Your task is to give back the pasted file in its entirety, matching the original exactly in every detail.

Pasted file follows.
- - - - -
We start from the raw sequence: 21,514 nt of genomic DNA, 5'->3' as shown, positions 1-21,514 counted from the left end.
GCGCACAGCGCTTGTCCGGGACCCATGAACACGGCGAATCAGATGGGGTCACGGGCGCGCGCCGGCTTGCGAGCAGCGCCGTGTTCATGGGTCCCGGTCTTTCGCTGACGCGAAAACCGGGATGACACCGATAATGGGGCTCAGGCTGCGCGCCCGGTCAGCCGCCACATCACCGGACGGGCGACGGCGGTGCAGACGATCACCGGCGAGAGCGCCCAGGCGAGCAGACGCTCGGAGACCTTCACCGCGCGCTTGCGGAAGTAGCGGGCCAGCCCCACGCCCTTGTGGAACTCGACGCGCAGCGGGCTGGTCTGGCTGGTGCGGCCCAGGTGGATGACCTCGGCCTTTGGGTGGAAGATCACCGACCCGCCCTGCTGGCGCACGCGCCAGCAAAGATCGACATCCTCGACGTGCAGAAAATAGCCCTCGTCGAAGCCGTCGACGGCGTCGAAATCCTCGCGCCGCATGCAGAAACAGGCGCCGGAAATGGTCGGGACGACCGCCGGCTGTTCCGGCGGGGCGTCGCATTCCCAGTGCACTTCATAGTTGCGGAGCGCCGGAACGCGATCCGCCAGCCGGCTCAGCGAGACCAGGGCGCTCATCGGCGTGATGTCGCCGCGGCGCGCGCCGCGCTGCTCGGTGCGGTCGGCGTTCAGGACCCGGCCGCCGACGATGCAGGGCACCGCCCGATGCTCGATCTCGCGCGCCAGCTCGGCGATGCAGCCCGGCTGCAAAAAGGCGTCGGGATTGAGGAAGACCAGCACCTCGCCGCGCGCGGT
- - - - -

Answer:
We start from the raw sequence: 21,514 nt of genomic DNA, 5'->3' as shown, positions 1-21,514 counted from the left end.
GCGCACAGCGCTTGTCCGGGACCCATGAACACGGCGAATCAGATGGGGTCACGGGCGCGCGCCGGCTTGCGAGCAGCGCCGTGTTCATGGGTCCCGGTCTTTCGCTGACGCGAAAACCGGGATGACACCGATAATGGGGCTCAGGCTGCGCGCCCGGTCAGCCGCCACATCACCGGACGGGCGACGGCGGTGCAGACGATCACCGGCGAGAGCGCCCAGGCGAGCAGACGCTCGGAGACCTTCACCGCGCGCTTGCGGAAGTAGCGGGCCAGCCCCACGCCCTTGTGGAACTCGACGCGCAGCGGGCTGGTCTGGCTGGTGCGGCCCAGGTGGATGACCTCGGCCTTTGGGTGGAAGATCACCGACCCGCCCTGCTGGCGCACGCGCCAGCAAAGATCGACATCCTCGACGTGCAGAAAATAGCCCTCGTCGAAGCCGTCGACGGCGTCGAAATCCTCGCGCCGCATGCAGAAACAGGCGCCGGAAATGGTCGGGACGACCGCCGGCTGTTCCGGCGGGGCGTCGCATTCCCAGTGCACTTCATAGTTGCGGAGCGCCGGAACGCGATCCGCCAGCCGGCTCAGCGAGACCAGGGCGCTCATCGGCGTGATGTCGCCGCGGCGCGCGCCGCGCTGCTCGGTGCGGTCGGCGTTCAGGACCCGGCCGCCGACGATGCAGGGCACCGCCCGATGCTCGATCTCGCGCGCCAGCTCGGCGATGCAGCCCGGCTGCAAAAAGGCGTCGGGATTGAGGAAGACCAGCACCTCGCCGCGCGCGGT